Increased IT development vital to Egypt's future

Sarah El Sirgany
5 Min Read

CAIRO: With studies indicating only 4 percent of Egyptians own computers, the state of information technology in Egypt needs to be reviewed. The country, like the rest of the world, is entering into a vicious circle where increasing accessibility demands a boost in the IT industry, which requires a qualified workforce, which in turn necessitates high accessibility.

Shortly after celebrating Intel s fifth anniversary in Egypt, Khaled El-Amrawi, country manager of Egypt, the Levant and North Africa, discusses the company s development in light of these issues and the three pillars of potential development: connectivity, accessibility and education.

In an optimistic tone, El-Amrawi points to noticeable development in the local IT industry, albeit on a relatively small scale. He says he can t measure the company s progress in Egypt in numbers but points to expansion and initiatives in several fields.

We have seen significant results in these sectors [information and communication technology], and moving forward we will build on our current activities and increase the company’s investment in four key areas: local entrepreneurship, digital accessibility, specialized technical competencies and education, says El-Amrawi.

The company is involved in several initiatives and projects involving education, training, product development and enhancing the local IT industry.

We have an active role in the educational segment, explains El-Amrawi. Training teachers and youth in computer usage, enhancing computer skills and cooperating with local universities in research and different technologies are but parts of the several education and training initiatives.

We have a product development center, one of four centers in the world to develop products for emerging markets, he adds. The company also offers programming and software solutions to businesses, with a focus on small and medium establishments.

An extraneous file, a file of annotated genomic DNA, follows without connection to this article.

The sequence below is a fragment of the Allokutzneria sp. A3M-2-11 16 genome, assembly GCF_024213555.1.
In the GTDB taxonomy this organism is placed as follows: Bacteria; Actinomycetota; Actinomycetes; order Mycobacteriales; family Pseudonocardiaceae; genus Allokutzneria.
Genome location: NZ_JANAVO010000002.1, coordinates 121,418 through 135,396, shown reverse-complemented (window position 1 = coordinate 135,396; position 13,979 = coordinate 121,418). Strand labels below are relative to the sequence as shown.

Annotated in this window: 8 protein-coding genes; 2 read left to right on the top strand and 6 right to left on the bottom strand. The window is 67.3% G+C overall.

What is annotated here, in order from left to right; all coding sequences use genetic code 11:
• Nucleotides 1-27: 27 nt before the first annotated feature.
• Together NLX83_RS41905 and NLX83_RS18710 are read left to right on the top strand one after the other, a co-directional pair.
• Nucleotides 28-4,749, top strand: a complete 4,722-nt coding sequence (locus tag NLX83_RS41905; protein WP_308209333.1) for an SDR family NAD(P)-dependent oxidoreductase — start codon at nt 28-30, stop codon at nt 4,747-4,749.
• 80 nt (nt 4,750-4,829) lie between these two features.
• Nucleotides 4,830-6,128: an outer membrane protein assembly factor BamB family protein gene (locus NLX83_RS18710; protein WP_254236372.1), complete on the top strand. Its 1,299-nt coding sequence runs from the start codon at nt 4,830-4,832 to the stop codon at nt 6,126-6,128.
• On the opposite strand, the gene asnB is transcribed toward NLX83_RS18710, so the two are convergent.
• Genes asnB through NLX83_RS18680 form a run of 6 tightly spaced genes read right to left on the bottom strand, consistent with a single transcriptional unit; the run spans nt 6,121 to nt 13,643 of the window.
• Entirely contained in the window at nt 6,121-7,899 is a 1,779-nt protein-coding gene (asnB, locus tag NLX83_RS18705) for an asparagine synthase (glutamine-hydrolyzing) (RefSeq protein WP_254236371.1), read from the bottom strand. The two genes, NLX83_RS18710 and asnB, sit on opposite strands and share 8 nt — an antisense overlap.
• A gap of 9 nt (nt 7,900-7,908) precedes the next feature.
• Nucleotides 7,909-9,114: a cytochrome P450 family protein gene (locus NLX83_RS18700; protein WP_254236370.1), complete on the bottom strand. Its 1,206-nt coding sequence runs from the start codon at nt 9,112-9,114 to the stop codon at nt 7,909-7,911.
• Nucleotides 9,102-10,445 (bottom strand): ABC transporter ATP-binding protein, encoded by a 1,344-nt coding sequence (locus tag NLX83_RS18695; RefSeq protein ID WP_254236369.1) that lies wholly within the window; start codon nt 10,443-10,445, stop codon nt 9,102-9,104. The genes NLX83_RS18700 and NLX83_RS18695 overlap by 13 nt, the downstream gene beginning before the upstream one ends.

Entrepreneurship and small and medium businesses is the segment we are trying to focus on these days, he notes. He explains that communications and IT can t be separated from the economy – on the contrary, they can lead the way to economic development. The efficiency computer usage adds to companies would have a tremendous effect on increasing productivity and overall development, he explains.

If we can provide this technology for small and medium companies in a simple way at reasonable prices, he continues, these companies could benefit from IT to achieve a competitive edge, expand commercial work, open up to the outer world and increase their exports.

The company also works with local partners in mutual marketing plans and technical training programs.

We hope that two or three companies with high technical capabilities would emerge in the local market and would have a unique trademark on the local and regional level, he says.

While there is a focus on assembling desktops locally, El-Amrawi says he hopes to see an expansion to include notebooks and servers.

In the meanwhile, several training programs aim to provide a qualified workforce. El-Amrawi expresses confidence in the local workforce’s ability to provide qualified employees to operate such ambitious plans in the local market. He says the proof is in Intel’s choice of Egypt over regional neighbors as the location for one of its four development centers.

You try to attach parts to the chain to complete the circle, says El-Amrawi in reference to the cycle of developing the IT business. He notes, however, that education and investing in human resources are the most important parts.

Connectivity, education and accessibility are the three folds of Intel s global initiative: World Ahead, says El-Amrawi. These are the three segments the country needs to focus on in order to boost its IT field.

Tightening and eliminating the internal and the international digital divide requires attention to these three pillars. Providing affordable computers tailored to local usage and climate is high on the list of objectives. Several initiatives involving Intel and other IT companies on one side and the government on the other have been launched, but with limited progress. While eliminating language barriers and simplifying purchase and payment procedures could lead to a boost in these initiatives, El-Amrawi also notes the effect of providing affordable, fast Internet connections, with an emphasis on the wireless type.

El-Amrawi notes that spreading awareness of the importance of computer usage should lead to better accessibility and ownership.

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